Monday, January 11, 2021

What are Safe Haven Adoption Laws?

Women who find themselves with crisis pregnancies often don't know what to do. They may be scared and unsure who to turn to for support. To respond to this, many states have adopted some version of what are known as Safe Haven Adoption Laws. These laws are intended to prevent infant abandonment and child endangerment by allowing mothers to safely relinquish their children without fear of prosecution. While every state's Safe Haven law is different, they each share some common features.
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Sunday, December 6, 2020

What do I do if the other parent interferes with my custody?

You've made it through your custody battle and finally have an order from the court. This should mean the end of conflict with the other parent, right? For many parents, unfortunately, the answer is no. Interference with the other party's custodial rights frequently occurs and can perpetuate the fight far beyond the courtroom.  

What is custodial interference?

Custodial interference can occur in a number of different ways. Sometimes it involves improperly affecting the parental relationship, such as denigrating the other parent in the child's presence.

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Sunday, November 8, 2020

Don’t Let Your Social Networking Activities Undermine Your Divorce Negotiations

According to the American Academy of Matrimonial Lawyers, in the past five years 81% of its members have represented clients in cases involving evidence from social networking sites, such as Facebook, MySpace, Twitter, YouTube and LinkedIn. Posted pictures and comments can make the job all-too-easy for your former spouse’s attorney to attack your credibility and ensure you do not receive the relief that you are requesting from the court.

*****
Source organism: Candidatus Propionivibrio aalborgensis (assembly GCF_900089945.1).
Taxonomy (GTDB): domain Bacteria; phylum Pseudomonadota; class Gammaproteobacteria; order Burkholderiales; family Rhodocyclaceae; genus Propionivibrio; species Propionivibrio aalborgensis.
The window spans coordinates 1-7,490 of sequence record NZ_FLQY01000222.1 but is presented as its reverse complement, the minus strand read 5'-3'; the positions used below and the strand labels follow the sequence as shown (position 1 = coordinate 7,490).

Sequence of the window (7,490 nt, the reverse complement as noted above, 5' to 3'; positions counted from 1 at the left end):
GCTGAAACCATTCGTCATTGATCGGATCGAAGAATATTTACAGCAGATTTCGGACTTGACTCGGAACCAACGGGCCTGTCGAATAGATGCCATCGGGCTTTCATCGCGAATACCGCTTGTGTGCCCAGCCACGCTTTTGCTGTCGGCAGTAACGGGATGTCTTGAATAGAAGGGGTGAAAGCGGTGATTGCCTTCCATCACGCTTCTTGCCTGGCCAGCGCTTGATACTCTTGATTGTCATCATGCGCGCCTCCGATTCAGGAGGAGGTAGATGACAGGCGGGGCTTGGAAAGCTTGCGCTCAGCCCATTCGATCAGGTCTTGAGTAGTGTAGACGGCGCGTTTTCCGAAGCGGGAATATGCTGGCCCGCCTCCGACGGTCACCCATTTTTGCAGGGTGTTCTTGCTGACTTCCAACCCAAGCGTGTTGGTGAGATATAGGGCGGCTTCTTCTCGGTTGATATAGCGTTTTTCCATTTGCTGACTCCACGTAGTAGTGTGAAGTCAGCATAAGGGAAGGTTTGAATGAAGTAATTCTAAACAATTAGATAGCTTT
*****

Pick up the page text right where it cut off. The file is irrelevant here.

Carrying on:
A picture is worth a thousand words. And that picture you posted of yourself, in various stages of undress, or with a marijuana cigarette in one hand and a drink in the other, speaks volumes to the court and can result in unfavorable rulings regarding child custody or visitation. But the information posted doesn’t even have to be tawdry or illegal to land you in trouble.

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Sunday, October 11, 2020

Getting Married to Someone with Bad Credit? Issues to Consider When it comes to Marriage and Debt

Beginning  December of 2019, parties in cases where custody at issue, must complete a Parenting Plan Tool that will present each parties 

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Thursday, September 17, 2020

October 1st Maryland Child Support Changes

Beginning October 1, 2020, the manner in which child support is calculated is changing. There is now a three-tiered system for calculating child support that hopefully will alleviate instances where parents are battling over a few overnights. Currently, 128 overnights is the dividing line between sole physical custody and shared physical custody (joint legal/joint physical custody). The difference in what is paid under sole physical custody and shared physical custody is often significant. A parent who has 127 overnights may still have the same expenses as the parent having 128 overnights, but that one overnight could mean the difference of hundreds or even thousands of dollars per month in child support, when the reality is that the amount of expenses are very similar 

As of October 1, 2020, cases will be evaluated on a three-tiered framework where: (1) one parent has the child(ren) for 91 overnights or less; (2) one parent has the child(ren) between 92 and 109 overnights; or (3) both parents have the children for at least 110 overnights.